Boris Johnson described the attack on Hospital No 3 as “depraved” and said Britain would step up its supplies of weapons to the Ukrainian armed forces.
Pregnant women were carried out of the building on stretchers, while others looked on in a daze at the destroyed hospital building and a huge bomb crater in the grounds outside.
Women, children and medics were initially said to be trapped under the rubble. Dmitry Gurin, a Ukrainian MP, told the BBC that there were “a lot of dead and wounded women”, adding: “We don’t know about children and newborns yet.”
Local officials later reported that 17 staff had been injured, but that no one had been killed. Most of the pregnant women were hiding in the basement at the time of the strike. The toll, officials said, could rise.
Volodymyr Zelensky, Ukraine’s president, called on the West to “close the skies” after the strike, reigniting demands to impose a no-fly zone over Ukraine and send its air force more fighter jets.
“You have the power but you seem to be losing the humanity,” he said.
Mr Zelensky Tweeted: Liz Truss, the Foreign Secretary, called the attack on the hospital “absolutely abhorrent, reckless and appalling”. However, she and Antony Blinken, the US secretary of state, rejected Mr Zelensky’s renewed calls for a Nato-patrolled no-fly zone over his country.
Ms Truss said: “The best way to help protect the skies is through anti-air weaponry which the UK is now going to be supplying.”
Mr Blinken said a no-fly zone would put US pilots in “direct conflict” with Russia, adding: “Our goal is to end the war, not to expand it.”
Vadim Boichenko, the mayor of Mariupol, said the air strike was a “meaningless act of evil”.
“How can it be explained? How can it be described? It can’t. It is cynicism and genocide.”
The Ministry of Defence said on Wednesday that Russia had admitted firing a thermobaric weapons system in Ukraine. However, a Pentagon spokesman said it had “no indication” that the devastating bombs had been used so far.
Hours before the bombing, Maria Zakharova – the Russian foreign ministry spokesman – claimed Ukrainian fighters had ejected patients and staff from the maternity hospital before setting up firing positions there, without providing evidence.
Putin has become increasingly frustrated by the resistance mounted by Ukraine. The West now fears he will turn to increasingly extreme measures to complete the invasion.
On Wednesday, the state-owned Russian news agency RIA Novosti claimed that 80 tons of ammonia was delivered to the village of Zolochiv, near Ukraine’s second city of Kharkiv, by “Ukrainian nationalists”.
The report quoted Major General Igor Konashenkov, the Russian defence ministry spokesman, alleging that Ukraine was “preparing a provocation with the use of poisonous substances … in order to then accuse Russia of using chemical weapons”.
Jen Psaki, the White House press secretary, said recent Russian claims that the US is developing biological weapons in Ukraine were “an obvious ploy” by Moscow to try to justify its “premeditated and unprovoked” attack on the country.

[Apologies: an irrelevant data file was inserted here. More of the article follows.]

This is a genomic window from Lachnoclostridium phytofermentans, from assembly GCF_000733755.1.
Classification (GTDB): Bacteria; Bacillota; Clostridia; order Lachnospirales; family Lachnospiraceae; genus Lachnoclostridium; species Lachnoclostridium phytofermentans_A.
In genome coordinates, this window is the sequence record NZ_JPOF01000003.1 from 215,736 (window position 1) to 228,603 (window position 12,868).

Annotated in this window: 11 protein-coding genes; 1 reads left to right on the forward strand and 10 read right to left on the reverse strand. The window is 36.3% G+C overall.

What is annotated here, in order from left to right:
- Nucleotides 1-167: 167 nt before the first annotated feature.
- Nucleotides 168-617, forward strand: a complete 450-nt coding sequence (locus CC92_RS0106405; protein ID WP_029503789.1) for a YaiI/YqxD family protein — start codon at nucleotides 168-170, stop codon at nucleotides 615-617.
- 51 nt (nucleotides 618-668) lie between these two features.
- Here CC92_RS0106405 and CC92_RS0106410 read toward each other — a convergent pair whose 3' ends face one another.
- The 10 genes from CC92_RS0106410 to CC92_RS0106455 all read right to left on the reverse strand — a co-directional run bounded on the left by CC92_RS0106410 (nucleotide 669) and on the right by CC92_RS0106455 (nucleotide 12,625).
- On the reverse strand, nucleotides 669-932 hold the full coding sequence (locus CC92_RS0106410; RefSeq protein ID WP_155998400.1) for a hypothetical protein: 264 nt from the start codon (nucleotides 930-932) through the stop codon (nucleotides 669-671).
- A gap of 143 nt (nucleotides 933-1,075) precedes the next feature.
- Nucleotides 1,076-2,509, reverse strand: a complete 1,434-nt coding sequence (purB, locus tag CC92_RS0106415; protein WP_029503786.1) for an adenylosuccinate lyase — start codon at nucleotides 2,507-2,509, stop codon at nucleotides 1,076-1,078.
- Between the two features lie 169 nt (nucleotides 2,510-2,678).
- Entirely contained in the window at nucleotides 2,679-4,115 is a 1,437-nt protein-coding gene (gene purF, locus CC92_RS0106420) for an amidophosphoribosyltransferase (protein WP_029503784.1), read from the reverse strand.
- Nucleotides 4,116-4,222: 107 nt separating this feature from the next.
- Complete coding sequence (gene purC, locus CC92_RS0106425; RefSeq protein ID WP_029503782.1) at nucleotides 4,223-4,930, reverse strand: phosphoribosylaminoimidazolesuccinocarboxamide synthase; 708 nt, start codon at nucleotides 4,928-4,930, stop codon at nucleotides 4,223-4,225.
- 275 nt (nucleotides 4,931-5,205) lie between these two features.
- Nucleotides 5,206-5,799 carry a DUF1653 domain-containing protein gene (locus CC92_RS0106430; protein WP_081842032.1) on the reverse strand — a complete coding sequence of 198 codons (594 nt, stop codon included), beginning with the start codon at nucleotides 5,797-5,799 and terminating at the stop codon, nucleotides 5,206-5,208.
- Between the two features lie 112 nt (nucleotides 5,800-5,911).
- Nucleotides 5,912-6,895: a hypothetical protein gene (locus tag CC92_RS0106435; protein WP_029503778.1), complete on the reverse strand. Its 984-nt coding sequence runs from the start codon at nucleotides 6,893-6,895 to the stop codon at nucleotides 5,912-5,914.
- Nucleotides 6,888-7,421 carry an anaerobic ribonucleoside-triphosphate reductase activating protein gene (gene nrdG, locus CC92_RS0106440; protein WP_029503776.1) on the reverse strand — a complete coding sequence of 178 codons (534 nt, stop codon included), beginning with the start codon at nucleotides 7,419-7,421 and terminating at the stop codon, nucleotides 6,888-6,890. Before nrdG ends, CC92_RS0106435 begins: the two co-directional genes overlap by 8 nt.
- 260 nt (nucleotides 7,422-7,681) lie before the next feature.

She said: “Now that Russia has made these false claims … we should all be on the lookout for Russia to possibly use chemical or biological weapons in Ukraine, or to create a false flag operation using them. It’s a clear pattern.”
Western analysts believe the reports indicate that Putin is preparing to order the use of chemical weapons in his most lethal “false flag” operation to date.
One Western official said: “I think we’ve got good reason to be concerned about possible use of non-conventional weapons, partly because of what we’ve seen has happened in other theatres, for example what we’ve seen in Syria, and partly because we’ve seen a bit of setting the scene for that in the false flag claims that are coming out, and other indications as well.
“So it’s a serious concern for us.”
Wednesday’s claims about ammonia follow allegations from Russia earlier this week that it had found evidence of Ukraine “concealing traces of a military biological programme implemented with funding from the United States”.
Ms Zakharova said Ukraine had been secretly developing “highly hazardous pathogens of plague, anthrax, rabbit-fever, cholera and other lethal diseases”.
The Ministry of Defence has also said there had been a notable “intensification of Russian accusations that Ukraine is developing nuclear or biological weapons” since the invasion began.
There are parallels with Moscow’s groundwork ahead of a chemical attack on Douma in Syria, when Russia used its state media to disseminate allegations that Syrian rebels were preparing chemical weapons with the help of the West.
Bob Seely, a Tory MP and long-term Russia-watcher, said such an attack in Ukraine would be disastrous.
He said: “You can’t live in the Kyiv and Kharkiv metros when you have chemical weapons being used, because chlorine and sarin are heavier than air.
“They will seep and flow like water into basements and suffocate those people. Putin’s risk threshold is higher. His willingness to endure civilian and military casualties is almost out of our comprehension.”